Women's and Gender Studies

A guide to research in women's and gender studies

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Definition of the Disciplines

One definition of the studies, from CREDO:

Women’s Studies (WST) is a multidisciplinary curriculum that identifies and challenges the androcentric (male-biased) foundation of society. It seeks to integrate information about women into society at both the individual and the structural or institutional levels and to illuminate the male biases that permeate society, particularly in academia. A suporter of women’s studies generally contends that knowledge is socially created. What has historically been accepted as “knowledge” and “fact” is actually androcentric, based primarily, if not completely, on the experiences of men. Historically, men have controlled society, they have been able to define whom and what is considered important or appropriate to study as well as how to study it. As a result of this male bias, much academic scholarship has excluded women and other minorities. 

Women’s Studies. (2001). In World of Sociology, Gale. Retrieved from http://www.credoreference.com.ursus-proxy-7.ursus.maine.edu/entry/worldsocs/women_s_studies


Gender Studies a multidisciplinary approach to studying gender. It considers the nature of gender, its social construction, why and how gender is important in different cultures, and the ramifications of gender at the institutional and individual levels. Gender studies is related to, but different from, women’s studies, which focuses on changing androcentric (male-biased) social institutions, particularly academia, to incorporate the contributions and experiences of women. Gender studies looks at the problematic nature of gender as a theoretical and methodological concept.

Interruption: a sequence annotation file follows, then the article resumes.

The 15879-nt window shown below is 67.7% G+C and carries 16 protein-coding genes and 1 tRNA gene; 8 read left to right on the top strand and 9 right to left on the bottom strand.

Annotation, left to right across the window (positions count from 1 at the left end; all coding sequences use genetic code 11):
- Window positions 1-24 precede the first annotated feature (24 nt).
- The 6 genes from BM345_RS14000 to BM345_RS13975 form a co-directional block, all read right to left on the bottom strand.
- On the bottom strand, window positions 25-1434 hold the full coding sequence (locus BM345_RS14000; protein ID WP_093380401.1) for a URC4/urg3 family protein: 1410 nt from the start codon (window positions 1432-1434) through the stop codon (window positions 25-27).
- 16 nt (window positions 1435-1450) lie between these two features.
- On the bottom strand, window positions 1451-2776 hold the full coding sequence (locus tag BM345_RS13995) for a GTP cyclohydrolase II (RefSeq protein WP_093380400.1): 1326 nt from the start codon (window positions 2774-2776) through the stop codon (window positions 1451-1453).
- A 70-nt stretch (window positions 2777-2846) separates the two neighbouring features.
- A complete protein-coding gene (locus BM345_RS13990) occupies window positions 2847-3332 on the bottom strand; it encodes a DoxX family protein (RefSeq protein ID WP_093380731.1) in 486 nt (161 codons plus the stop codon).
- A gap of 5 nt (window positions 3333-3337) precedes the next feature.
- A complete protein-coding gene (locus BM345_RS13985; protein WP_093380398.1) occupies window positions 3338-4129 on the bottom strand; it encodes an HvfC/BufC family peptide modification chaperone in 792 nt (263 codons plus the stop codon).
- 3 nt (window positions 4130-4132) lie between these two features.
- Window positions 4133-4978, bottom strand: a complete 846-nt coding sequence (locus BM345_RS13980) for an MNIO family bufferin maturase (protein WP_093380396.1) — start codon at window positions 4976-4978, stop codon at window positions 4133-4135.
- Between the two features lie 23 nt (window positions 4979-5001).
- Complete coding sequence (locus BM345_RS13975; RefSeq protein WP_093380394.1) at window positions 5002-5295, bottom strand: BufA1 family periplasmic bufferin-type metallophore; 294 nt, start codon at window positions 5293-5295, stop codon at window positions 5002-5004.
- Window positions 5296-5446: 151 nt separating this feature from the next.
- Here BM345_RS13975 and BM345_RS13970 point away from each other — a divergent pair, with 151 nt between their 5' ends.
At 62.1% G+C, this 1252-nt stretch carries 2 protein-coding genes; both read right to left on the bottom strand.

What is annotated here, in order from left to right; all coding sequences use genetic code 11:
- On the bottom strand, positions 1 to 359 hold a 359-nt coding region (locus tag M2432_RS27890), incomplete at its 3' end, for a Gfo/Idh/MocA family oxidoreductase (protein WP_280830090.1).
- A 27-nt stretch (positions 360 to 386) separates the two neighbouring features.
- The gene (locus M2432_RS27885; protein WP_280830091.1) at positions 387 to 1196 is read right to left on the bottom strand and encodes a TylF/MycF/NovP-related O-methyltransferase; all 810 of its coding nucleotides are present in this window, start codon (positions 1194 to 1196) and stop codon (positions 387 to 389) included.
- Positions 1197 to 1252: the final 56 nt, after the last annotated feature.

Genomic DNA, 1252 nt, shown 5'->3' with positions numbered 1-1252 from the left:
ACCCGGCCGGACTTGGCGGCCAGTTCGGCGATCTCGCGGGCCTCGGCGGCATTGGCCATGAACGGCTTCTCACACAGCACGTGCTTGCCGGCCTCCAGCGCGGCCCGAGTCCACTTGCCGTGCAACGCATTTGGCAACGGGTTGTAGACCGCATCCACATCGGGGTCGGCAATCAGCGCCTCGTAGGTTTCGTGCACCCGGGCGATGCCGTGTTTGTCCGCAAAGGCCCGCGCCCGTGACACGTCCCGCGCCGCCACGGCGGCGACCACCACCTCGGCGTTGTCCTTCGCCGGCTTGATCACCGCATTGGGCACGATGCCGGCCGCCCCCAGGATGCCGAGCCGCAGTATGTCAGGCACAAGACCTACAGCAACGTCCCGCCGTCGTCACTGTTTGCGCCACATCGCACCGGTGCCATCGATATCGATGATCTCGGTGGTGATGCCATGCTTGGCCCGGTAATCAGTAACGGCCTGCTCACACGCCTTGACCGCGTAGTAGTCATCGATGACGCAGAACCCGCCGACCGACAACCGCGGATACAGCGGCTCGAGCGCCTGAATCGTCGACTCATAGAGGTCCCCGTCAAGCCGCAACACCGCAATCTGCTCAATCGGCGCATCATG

Gender Studies. (2001). In World of Sociology, Gale. Retrieved from http://www.credoreference.com.ursus-proxy-7.ursus.maine.edu/entry/worldsocs/gender_studies


LGBT: The phrase lesbian, gay, bisexual, and transgender (LGBT) refers to members of a community of people marginalized by sexuality and gender. The acronym LGBT itself owes its existence to decades of identity politics and organizing. Ethnoracial minorities who are LGBT face specific issues where sexuality, gender, and their experience as people of color intertwine, and LGBT categories are infused with racial readings not often discussed. This entry consists of two sections; the first discusses the historical relationship between these categories, and the second addresses specific aspects that relate to ethnoracial groups, LGBT identity, and community organizing.

LESBIAN, GAY, BISEXUAL, AND TRANSGENDER. (2008). In Encyclopedia of Race, Ethnicity, and Society. Retrieved from http://www.credoreference.com.ursus-proxy-7.ursus.maine.edu/entry/sagerace/lesbian_gay_bisexual_and_transgender

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